There's no denying the fact that what you do in the gym on a regular basis is going to have a very large impact on how quickly you build lean muscle mass. But, in addition to your workouts, the diet you're consuming and the overall hormonal balance in your body will have a much larger impact on what you get in terms of physical mass gains.
The effort in the gym can be top notch, but if your diet isn't up to par and you aren't doing what you can to maximize growth hormone and testosterone, two of the largest muscle-building hormones in the body, your efforts will not be fully realized.
Some people are naturally blessed with high testosterone levels and good growth hormone release, and while this will be heavily influenced by your age alone (males between the ages of eighteen to mid-thirties will be at their peak), there are also a number of things you can do to help boost the natural release in the body. By focusing on those you can increase your results.
Here are the main things to think about.
Use A Rep Range Closer To Ten
If you're stuck on doing the typical 'strength' protocol of five reps per set and using longer rest periods of around three minutes, you may want to consider moving away from this from time to time.
A study published by the International Journal of Sports Medicine reported that subjects engaging in a resistance training protocol consisting of a 10-rep, 1-minute-rest set-up showed increased levels of growth hormone and testosterone.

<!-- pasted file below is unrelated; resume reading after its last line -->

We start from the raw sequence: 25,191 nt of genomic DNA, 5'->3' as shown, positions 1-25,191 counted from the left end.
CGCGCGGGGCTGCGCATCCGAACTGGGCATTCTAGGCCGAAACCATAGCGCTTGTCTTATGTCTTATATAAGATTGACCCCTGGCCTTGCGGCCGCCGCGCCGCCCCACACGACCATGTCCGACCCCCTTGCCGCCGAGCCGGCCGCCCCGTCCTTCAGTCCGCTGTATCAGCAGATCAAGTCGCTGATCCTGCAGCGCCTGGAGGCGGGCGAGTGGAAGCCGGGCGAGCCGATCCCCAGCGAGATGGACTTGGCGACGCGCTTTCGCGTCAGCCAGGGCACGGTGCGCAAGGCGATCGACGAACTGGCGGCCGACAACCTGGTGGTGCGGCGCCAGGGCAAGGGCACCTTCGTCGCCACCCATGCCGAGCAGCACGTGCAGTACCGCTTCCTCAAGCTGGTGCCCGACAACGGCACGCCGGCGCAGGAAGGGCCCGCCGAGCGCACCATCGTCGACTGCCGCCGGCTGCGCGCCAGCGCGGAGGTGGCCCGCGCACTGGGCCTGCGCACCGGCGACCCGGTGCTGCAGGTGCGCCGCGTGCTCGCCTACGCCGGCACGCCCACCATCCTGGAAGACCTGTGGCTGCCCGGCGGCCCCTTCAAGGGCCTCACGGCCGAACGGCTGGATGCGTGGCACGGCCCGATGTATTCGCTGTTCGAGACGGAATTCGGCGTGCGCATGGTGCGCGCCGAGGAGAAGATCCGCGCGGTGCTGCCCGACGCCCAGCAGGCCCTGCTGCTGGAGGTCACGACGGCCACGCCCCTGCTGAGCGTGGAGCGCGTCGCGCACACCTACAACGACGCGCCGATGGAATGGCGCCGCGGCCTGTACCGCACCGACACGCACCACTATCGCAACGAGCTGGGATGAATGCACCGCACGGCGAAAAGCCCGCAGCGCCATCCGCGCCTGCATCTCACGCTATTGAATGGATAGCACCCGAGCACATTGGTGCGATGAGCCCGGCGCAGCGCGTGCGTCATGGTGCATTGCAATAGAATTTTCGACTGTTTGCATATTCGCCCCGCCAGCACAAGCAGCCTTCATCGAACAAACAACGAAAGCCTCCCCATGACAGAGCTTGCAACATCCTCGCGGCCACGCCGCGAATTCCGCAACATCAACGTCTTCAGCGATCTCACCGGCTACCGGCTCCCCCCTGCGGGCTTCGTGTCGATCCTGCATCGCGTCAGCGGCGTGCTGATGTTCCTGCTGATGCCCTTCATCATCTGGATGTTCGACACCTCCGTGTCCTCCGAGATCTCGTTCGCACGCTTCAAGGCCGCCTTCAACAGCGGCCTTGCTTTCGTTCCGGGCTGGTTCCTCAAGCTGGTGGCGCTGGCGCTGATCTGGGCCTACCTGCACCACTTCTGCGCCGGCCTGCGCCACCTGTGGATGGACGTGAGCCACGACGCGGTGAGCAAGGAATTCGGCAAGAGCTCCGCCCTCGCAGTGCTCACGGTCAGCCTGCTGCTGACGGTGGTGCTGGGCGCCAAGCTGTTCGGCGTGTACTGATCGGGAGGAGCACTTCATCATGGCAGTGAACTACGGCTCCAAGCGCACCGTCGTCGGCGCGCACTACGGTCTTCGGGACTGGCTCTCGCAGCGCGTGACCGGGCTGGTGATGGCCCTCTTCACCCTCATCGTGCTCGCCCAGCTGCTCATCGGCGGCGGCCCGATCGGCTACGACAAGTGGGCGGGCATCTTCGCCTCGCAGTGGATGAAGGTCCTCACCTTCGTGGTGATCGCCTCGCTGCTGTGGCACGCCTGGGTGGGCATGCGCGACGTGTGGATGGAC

This may not be how you choose to train all the time since it isn't as conducive to maximizing strength gains, but alternating periods of lower rep sets with higher reps sets could be to your advantage.
Keep Your Rest Periods On The Shorter Side
Also demonstrated by the previous study is the influence of rest periods on the growth hormone and testosterone release. Many people have a tendency to let their rest periods drag on throughout the workout, even closing in on the five minute mark if they get chatting with someone they spot in the gym.
Don't let yourself do this. While you're in the gym, it's essential that you maintain your focus and keep those rest periods shorter. Rest periods are inversely related to the total number of reps you're doing per set, so that will always dictate to some degree how much of a break you need between sets. There's typically no reason to ever let your rest go beyond three minutes though.
Utilizing shorter rest periods can help to boost the metabolic rate, and the faster your metabolism is running the faster protein synthesis and muscle building will be.
Rethink Your High Protein Diet
One of the most popular thinking strategies of those who are really looking to pack on the lean mass is to really increase their protein intake. Muscles are made of protein, so it would only make sense to eat more protein to build more muscle, right?
First you need to understand that after your protein intake has been met, any further protein consumed is just going to be broken down by the body and converted to glucose for use as fuel or be stored as body fat. From that standpoint, it's much more effective to just eat carbs straight up rather than having to go through the process of protein breakdown (gluconeogenesis).
Also, carbohydrates have a great influence on circulating insulin levels and since insulin itself is one of the most anabolic hormones in the body, this will also be highly beneficial for your muscle-building efforts.